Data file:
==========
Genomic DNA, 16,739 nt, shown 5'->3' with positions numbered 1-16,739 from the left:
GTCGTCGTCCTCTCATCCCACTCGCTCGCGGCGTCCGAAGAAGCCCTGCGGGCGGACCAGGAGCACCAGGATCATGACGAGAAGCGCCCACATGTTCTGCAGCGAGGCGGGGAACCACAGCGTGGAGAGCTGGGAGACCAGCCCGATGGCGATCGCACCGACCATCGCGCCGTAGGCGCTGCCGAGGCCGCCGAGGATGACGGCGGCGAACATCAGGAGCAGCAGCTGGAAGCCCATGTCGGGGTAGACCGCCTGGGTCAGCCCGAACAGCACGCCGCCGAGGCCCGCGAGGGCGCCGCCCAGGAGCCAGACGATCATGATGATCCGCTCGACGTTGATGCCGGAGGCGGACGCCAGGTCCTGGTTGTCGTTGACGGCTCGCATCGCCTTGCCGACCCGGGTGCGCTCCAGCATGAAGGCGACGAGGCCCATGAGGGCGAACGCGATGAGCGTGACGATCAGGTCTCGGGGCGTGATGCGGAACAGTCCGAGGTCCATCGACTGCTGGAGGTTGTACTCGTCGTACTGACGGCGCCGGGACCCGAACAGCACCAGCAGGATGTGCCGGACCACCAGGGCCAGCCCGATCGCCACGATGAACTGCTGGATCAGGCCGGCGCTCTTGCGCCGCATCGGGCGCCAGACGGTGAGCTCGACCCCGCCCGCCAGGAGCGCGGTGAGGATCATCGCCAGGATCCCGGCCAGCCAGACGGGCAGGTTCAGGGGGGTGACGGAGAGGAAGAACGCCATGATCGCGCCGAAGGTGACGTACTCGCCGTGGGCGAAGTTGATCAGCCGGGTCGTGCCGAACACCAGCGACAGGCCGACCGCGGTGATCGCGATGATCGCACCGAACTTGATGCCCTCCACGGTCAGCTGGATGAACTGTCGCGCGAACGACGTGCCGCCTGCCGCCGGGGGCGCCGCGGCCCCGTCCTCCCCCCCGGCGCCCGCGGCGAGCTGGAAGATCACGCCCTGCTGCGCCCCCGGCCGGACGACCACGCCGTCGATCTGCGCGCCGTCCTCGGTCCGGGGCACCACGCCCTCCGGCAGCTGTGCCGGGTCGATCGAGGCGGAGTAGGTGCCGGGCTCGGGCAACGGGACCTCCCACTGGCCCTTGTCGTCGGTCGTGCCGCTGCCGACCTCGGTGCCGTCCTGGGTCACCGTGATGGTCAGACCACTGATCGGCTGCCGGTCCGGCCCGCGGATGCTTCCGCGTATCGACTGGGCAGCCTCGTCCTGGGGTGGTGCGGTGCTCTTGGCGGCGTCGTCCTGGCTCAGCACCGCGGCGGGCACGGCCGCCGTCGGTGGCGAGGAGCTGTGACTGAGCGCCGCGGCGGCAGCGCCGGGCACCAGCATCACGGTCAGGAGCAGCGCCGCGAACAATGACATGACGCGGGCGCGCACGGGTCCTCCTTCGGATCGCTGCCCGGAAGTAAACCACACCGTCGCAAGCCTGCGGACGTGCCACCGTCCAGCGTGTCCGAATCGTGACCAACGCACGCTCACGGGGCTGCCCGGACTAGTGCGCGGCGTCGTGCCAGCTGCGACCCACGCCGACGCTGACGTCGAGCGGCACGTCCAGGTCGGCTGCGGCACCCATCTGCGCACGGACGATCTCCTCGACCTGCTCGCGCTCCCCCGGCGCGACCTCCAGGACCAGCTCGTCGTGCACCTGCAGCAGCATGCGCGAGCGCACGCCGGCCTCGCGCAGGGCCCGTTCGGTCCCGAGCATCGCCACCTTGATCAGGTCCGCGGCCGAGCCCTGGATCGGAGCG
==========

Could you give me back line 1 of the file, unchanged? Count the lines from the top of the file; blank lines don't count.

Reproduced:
Genomic DNA, 16,739 nt, shown 5'->3' with positions numbered 1-16,739 from the left: